By Alain Kaddoum General Manager Swisslog Middle East
Industry 4.0 is the intelligence behind the maximum efficiency of tomorrow’s world. But how does collecting data today help businesses stay sustainable while predicting what will happen tomorrow?
The Middle East and Africa market for augmented and virtual reality is expected to grow to $6 billion by 2020, according to the International Data Corporation. As the digital trend continues to innovate, it will transform the future of sustainable business. Industry 4.0 has revolutionized the way a modern warehouse or distribution center operates too, and it is only a matter of time before other sectors start to recognize the advantages.
Energy efficient automation solutions
While Industry 4.0 concepts and automation have offered endless sustainability benefits to operations around the globe, some are concerned with the increased energy demands required. Reports show that refrigerated warehousing is the most energy intensive. Energy is one of the largest expenses for the sector, second only to labor costs.
Goods-to-person solutions can recuperate energy from the braking and lifting of carrier vehicles, and this, combined with sustainable energy sharing technologies, can see energy use reduced by up to 20%.
Efficient shuttle and robotics systems have been engineered to reduce carrier weight and optimize weight/payload ratios for lessened energy requirements. Since these systems provide dense storage capacity, they are ideal for minimizing refrigeration energy costs, when compared to manual small quantity picking in traditional refrigerated warehouses.
Smart energy management
Another interesting system at play in automated distribution centers uses Industry 4.0 concepts in integrated energy management controls. Once power consumption values have been established for each automated system, subsystem, and I/O, integrated energy management controls link the energy performance of these automated warehouse material handling systems – like Automatic Storage and Retrieval System (ASRS) cranes, conveying systems, lifts and shuttle systems – to these systems’ actual real-time energy needs.
Basically, all these systems are connected via Ethernet or the Internet of Things. They communicate and share a power budget. Their controllers are looking ahead the next five seconds, and they can tell each other what amount of energy each system, subsystem, and axis is producing or using.
The controllers can then improve sustainability by coordinating and optimizing the distribution (sharing) of harvested power from one system, subsystem or axis to another. They also coordinate the delay and start functions of associated systems to again optimize the use of harvested energy, as well as minimize peaks in power draw caused by simultaneous machine starts.
High-bay robotic pallet shuttles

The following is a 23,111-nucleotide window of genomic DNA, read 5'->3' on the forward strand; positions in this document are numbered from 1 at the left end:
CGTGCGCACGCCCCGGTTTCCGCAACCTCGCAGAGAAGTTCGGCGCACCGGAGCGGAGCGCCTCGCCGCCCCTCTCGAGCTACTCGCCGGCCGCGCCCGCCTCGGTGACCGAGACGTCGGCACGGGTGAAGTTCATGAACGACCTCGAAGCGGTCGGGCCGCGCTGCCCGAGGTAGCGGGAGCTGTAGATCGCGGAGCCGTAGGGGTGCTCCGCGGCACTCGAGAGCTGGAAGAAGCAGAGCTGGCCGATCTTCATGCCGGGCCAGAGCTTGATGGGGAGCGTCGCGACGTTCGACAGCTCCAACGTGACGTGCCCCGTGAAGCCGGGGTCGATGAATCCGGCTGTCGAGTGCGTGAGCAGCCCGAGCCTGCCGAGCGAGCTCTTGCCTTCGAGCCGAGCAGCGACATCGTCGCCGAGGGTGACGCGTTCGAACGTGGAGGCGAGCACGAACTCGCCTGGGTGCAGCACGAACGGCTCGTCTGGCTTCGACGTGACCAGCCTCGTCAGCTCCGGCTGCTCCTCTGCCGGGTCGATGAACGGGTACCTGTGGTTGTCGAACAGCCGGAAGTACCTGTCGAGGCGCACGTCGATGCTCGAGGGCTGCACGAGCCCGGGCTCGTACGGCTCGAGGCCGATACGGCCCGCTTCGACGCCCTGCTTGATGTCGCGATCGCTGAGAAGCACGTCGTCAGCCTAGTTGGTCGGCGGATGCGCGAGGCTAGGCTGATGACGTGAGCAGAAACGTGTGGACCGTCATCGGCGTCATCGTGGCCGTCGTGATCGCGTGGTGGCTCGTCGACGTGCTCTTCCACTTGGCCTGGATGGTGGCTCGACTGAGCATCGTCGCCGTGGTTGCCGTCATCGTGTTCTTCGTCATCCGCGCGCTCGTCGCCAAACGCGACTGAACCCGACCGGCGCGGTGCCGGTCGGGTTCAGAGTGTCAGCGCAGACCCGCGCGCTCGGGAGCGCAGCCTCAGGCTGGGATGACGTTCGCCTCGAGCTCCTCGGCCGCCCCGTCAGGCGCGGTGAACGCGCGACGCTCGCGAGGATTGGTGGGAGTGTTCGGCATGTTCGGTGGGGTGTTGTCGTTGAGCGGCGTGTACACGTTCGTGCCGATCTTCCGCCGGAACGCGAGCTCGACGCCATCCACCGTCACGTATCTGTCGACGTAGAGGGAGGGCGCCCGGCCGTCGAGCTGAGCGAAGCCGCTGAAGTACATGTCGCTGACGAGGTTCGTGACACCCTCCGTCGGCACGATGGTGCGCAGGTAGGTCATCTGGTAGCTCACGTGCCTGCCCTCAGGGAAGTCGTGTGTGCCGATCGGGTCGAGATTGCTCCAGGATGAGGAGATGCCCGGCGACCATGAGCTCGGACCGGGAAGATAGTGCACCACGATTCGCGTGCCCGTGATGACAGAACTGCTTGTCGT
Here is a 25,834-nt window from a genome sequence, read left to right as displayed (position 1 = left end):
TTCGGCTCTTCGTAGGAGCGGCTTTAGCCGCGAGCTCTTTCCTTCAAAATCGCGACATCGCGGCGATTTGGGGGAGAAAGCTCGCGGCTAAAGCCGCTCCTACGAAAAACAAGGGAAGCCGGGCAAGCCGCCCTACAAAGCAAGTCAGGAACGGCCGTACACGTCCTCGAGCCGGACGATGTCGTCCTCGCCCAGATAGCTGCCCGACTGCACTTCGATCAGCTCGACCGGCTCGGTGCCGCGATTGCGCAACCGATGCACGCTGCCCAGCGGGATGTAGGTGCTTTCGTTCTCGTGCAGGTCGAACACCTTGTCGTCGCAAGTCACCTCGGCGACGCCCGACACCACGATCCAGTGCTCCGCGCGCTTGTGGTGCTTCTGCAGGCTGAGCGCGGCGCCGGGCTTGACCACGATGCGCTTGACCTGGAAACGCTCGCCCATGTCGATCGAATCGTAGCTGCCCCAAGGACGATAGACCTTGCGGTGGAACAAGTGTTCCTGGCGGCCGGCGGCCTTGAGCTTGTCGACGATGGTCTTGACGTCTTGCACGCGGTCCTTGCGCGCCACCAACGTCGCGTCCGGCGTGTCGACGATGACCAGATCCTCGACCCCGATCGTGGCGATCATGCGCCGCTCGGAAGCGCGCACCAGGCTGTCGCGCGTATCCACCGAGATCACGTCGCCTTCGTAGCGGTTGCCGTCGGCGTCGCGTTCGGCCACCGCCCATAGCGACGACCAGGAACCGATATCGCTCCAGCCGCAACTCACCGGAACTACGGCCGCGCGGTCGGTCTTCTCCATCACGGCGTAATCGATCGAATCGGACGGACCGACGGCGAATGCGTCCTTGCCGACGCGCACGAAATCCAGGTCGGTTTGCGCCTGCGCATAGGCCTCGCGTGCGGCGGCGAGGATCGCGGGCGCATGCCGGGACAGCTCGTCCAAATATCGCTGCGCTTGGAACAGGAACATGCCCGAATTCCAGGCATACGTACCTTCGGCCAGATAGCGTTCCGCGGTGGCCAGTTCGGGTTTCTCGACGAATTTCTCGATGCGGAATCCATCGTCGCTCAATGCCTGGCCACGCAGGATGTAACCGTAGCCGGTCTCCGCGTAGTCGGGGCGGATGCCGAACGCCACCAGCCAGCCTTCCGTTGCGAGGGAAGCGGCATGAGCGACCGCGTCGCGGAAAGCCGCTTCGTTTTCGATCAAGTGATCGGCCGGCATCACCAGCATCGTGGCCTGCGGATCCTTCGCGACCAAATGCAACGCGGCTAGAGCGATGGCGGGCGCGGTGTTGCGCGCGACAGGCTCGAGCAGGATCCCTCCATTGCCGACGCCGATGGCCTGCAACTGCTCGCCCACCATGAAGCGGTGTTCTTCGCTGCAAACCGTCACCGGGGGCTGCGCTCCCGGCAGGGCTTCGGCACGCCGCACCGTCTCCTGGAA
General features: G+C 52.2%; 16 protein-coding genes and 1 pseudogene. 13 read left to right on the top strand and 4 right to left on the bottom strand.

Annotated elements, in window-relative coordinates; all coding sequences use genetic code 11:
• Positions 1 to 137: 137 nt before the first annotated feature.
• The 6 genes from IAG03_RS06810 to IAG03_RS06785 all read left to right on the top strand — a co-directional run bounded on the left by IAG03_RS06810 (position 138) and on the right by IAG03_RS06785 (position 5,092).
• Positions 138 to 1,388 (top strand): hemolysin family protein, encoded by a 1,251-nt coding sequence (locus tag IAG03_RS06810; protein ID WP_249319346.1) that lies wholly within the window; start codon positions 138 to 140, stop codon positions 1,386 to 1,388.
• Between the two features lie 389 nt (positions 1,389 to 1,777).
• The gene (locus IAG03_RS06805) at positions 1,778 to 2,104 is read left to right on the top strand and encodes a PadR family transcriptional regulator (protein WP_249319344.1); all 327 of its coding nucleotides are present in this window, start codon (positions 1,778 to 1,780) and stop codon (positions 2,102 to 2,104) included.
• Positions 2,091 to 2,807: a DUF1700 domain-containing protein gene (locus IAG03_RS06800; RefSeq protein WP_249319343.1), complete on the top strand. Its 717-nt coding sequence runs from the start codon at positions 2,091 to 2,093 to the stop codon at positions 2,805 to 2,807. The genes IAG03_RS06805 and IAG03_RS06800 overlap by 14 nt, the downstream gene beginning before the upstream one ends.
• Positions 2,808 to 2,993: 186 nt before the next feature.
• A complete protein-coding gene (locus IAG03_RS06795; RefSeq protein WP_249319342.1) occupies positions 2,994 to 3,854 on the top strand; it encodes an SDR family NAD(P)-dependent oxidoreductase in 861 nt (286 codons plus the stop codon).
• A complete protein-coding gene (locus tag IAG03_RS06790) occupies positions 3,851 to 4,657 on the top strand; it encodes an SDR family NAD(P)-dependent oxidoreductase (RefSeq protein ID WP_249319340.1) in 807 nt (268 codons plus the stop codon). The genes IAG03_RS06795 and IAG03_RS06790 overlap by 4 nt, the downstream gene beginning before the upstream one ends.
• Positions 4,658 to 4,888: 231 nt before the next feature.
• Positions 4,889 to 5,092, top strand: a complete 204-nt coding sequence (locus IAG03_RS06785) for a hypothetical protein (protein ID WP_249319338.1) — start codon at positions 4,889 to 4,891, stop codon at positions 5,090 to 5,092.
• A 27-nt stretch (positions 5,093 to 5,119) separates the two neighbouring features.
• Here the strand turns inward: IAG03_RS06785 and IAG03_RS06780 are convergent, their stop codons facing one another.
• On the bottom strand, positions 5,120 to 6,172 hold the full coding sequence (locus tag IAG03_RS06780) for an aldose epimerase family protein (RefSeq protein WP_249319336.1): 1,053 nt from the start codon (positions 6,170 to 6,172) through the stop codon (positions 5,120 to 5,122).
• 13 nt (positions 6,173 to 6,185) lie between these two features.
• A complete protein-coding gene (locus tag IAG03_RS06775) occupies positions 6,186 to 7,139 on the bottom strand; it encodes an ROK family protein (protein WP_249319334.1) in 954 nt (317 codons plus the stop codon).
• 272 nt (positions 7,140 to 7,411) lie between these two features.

When compared to energy use of ASRS cranes, factoring in energy recuperation and energy sharing, high-bay robotic pallet shuttle systems consume 70% less energy – making them highly energy-efficient systems for high-bay pallet storage and retrieval.
Energy consumption rates are a top-level consideration in high-bay warehouses. ASRS cranes have been the longstanding workhorse for high-throughput automated pallet movement in these facilities, as well as the biggest users of power.
Robotic pallet shuttle systems employ sustainable low-footprint pallet lifts, instead of aisles, and enable pallet locations to store 20 pallets deep. Consequently, these systems provide the industry’s most dense automated pallet storage, which delivers improved cold retention in highbay cold-storage facilities. They present an alternative option for high-bay distribution that greatly reduces energy requirements.
The future of sustainable warehouse robotics
These energy-efficient developments being integrated into material handling systems enable a truly optimized capability for maintaining high-throughput production coupled with smart energy management.
Aside from the use of future-ready technologies, there are also things that can be implemented in existing automated facilities in the Middle East to increase sustainability and energy efficiency. For instance, reducing conveyor speeds during low-throughput periods results in significant energy savings.
Another factor is weight reduction. Reducing the weight loads of solutions, while maintaining systems’ structural integrity and load-carrying ratings, can go a long way to contribute to minimizing energy consumption. Some manufacturers have cut their automated guided vehicle weight by 30% without any reduction in load-carrying capability.
There is no question that a combination of these factors coupled with Industry 4.0 energy-saving concepts will be a winner for any Middle East distribution operation aiming to reduce their energy consumption. As for other business sectors, we foresee a world of opportunities.